spoiled, that was his peculiar right; whatsoever he enclosed, and
could feed, and make use of, the cattle and product was also his.
But if either the grass of his enclosure rotted on the ground, or
the fruit of his planting perished without gathering, and laying up,
this part of the earth, notwithstanding his enclosure, was still to
be looked on as waste, and might be the possession of any other."
Locke also limited appropriation of land with the *proviso,*
ignored by royal libertarians, that there must be
"still enough, and as good left; and more than the yet
unprovided could use. So that, in effect, there was never the less
left for others because of his enclosure for himself: for he that
leaves as much as another can make use of, does as good as take
nothing at all."
Now if the situation is that there is enough free land, and as
good, left after you took and cultivated your land, than your land
has no market value. For who would pay you for land that is not
better than land that can be had for free? So besides the fact that
Locke's justification of privatizing land is far more limited than
royal libertarians portray it to be, it is irrelevant to the
question of land value tax, as it applies only when land has no
Furthermore, Locke based this scenario on pre-monetary societies,
where a landholder would find that "it was useless, as well as
dishonest, to carve himself too much, or take more than he needed."
With the introduction of money, Locke noted, all land quickly
became appropriated. Why? Because with money, those who can do so
suddenly have reason to take more land than they can personally use,
for between them they will have taken all the land, and others will
have to pay rent to them. So, with the introduction of money, the
Lockean rationale falls apart, even according to Locke. And while
Locke did not propose a specific remedy to this problem, he
repeatedly stated that all taxes should be on real estate.
The tragedy of the common misunderstanding
In their search for excuses to deny any common right to land,
royal libertarians are fond of citing Garrett Hardin's work, "Tragedy
of the Commons." Or at least they cite the title, which is all
most royal libertarians are familiar with. Hardin is himself an
advocate of land value taxation, and has criticized
misinterpretations of his work with the lament that "The title
of my 1968 paper should have been 'The Tragedy of the *Unmanaged*
Commons.'" [Emphasis Hardin's]
Thoughtful Libertarian Party leadership
Fortunately, the bias toward royal libertarianism has been shaken
off by many of the philosophical leaders of the party. Founder David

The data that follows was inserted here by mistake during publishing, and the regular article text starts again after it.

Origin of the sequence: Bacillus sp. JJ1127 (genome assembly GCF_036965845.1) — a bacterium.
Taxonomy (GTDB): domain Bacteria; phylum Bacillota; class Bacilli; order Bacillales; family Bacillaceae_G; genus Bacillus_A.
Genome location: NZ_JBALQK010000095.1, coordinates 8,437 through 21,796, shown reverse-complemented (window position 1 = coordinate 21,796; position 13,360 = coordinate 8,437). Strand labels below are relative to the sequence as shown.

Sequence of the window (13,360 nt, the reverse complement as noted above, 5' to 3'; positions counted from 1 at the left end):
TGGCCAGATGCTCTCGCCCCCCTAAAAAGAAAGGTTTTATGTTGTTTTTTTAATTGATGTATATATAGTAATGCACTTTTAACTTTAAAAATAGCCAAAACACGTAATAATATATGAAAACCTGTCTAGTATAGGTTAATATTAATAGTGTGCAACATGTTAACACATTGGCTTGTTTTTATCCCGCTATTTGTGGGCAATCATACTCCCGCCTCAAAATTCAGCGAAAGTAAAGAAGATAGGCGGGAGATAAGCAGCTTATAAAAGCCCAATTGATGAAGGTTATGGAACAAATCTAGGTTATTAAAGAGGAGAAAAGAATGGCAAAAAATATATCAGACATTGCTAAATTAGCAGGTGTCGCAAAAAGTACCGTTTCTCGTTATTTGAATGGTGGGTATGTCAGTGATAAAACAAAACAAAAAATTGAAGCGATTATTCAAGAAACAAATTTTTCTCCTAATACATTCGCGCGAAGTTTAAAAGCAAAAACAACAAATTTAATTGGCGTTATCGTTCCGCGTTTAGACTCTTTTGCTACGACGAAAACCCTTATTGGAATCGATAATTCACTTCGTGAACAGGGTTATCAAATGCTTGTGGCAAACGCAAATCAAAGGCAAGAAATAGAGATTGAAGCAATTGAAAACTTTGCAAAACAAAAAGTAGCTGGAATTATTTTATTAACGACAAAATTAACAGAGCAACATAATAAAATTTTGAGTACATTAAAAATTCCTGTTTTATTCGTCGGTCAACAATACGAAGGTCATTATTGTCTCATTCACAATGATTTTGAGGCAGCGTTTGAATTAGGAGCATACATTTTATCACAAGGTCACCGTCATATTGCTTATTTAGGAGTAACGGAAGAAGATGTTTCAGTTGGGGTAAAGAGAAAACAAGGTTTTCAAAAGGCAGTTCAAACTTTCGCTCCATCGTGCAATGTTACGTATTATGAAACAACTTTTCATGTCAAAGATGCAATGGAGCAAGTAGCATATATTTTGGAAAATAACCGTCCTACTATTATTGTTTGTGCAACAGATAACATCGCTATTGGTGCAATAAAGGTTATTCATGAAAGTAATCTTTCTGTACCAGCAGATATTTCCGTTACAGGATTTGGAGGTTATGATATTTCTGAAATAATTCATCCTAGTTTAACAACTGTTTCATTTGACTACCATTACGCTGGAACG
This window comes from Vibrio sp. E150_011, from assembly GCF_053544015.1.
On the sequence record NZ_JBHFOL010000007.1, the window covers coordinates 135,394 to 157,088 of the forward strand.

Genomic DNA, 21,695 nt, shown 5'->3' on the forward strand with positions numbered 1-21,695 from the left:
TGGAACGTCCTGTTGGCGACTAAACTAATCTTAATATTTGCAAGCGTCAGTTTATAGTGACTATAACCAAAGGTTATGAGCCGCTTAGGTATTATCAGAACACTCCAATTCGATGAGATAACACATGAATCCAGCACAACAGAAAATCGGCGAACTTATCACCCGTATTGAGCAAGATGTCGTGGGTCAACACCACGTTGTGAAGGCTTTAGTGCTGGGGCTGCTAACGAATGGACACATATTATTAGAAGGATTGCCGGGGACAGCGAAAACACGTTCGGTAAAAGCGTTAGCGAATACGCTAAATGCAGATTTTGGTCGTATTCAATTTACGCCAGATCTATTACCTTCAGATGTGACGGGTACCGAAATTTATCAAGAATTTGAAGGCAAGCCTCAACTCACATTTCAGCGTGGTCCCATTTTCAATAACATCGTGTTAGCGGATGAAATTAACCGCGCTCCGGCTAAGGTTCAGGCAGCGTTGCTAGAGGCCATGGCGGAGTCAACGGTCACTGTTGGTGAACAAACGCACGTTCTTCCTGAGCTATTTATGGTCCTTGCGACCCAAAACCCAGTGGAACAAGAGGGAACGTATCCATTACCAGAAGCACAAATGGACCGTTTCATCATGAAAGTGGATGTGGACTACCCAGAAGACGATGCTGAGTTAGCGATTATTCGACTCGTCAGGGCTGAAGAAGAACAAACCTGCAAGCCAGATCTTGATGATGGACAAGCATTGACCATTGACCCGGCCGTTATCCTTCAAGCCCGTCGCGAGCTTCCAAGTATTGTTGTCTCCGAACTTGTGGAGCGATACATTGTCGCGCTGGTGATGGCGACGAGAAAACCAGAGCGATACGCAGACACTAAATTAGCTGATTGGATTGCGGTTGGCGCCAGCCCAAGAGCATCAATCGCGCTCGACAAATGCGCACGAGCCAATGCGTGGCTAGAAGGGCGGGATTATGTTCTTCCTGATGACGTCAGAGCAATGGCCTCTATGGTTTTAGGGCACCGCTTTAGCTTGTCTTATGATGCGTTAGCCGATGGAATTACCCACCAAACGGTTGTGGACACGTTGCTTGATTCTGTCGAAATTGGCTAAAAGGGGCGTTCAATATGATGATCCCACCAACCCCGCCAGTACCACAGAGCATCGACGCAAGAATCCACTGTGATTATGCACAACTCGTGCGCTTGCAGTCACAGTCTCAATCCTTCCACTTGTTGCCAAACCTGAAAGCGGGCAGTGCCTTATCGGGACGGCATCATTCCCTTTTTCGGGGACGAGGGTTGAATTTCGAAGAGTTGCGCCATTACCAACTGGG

Nolan supports land value tax as the only funding mechanism that
does not fall on productivity, and the late Karl Hess often
described land value tax as the one tax to levy until the state
could be abolished entirely. It is mostly the Austrians, the
Objectivists, and the wishful thinkers who adopt the royal
rationalization that they can hoard all the land to themselves with
The red, red herring
Royal libertarians are fond of confusing the classical liberal
concept of common land ownership, particularly as espoused by land
value tax advocate Henry George, with socialism. However, Frank
Chodorov and Albert J. Nock (the original editors of The Freeman)
were both advocates of George's economic remedies as well as lovers
of individual liberty.
"The only reformer abroad in the world in my time who
interested me in the least was Henry George, because his project did
not contemplate prescription, but, on the contrary, would reduce it
to almost zero. He was the only one of the lot who believed in
freedom, or (as far as I could see) had any approximation to an
intelligent idea of what freedom is, and of the economic
prerequisites to attaining it....One is immensely tickled to see how
things are coming out nowadays with reference to his doctrine, for
George was in fact the best friend the capitalist ever had. He built
up the most complete and most impregnable defense of the rights of
capital that was ever constructed, and if the capitalists of his day
had had sense enough to dig in behind it, their successors would not
now be squirming under the merciless exactions which collectivism is
laying on them, and which George would have no scruples whatever
about describing as sheer highwaymanry." --Albert J. Nock "Thoughts
Ayn Rand comes sooo close!
Several times Ayn Rand sees the distinction between land and
capital, and sees it in terms of common vs. private property, but
then falls back into confusion at other times. She rightly chastises
the Encyclopaedia Brittanica's definition of capitalism that
confuses land and capital, which she quotes as follows:
"Fundamental to any system called capitalist are the
relations between private owners of nonpersonal means of production
(land, mines, *industrial plants*, etc., collectively known as
capital)" [emphasis Rand's]
Then she quotes a John Galt speech in Atlas Shrugged in which Galt
states sarcastically, "A factory is a 'natural resource', like
a tree, a rock or a mud puddle. By Jove, I think she's...
But are the heroes of Atlas Shrugged real capitalists? The
inventor John Galt is, and perhaps Hank Reordin of Reordin Metals
is, too, although one wonders where he got his ore and fuel. But
Taggart Railways enjoys extremely valuable right-of-way privileges
from the state. (Once land is parcelled out, it is virtually
impossible to build a railroad without either land value tax or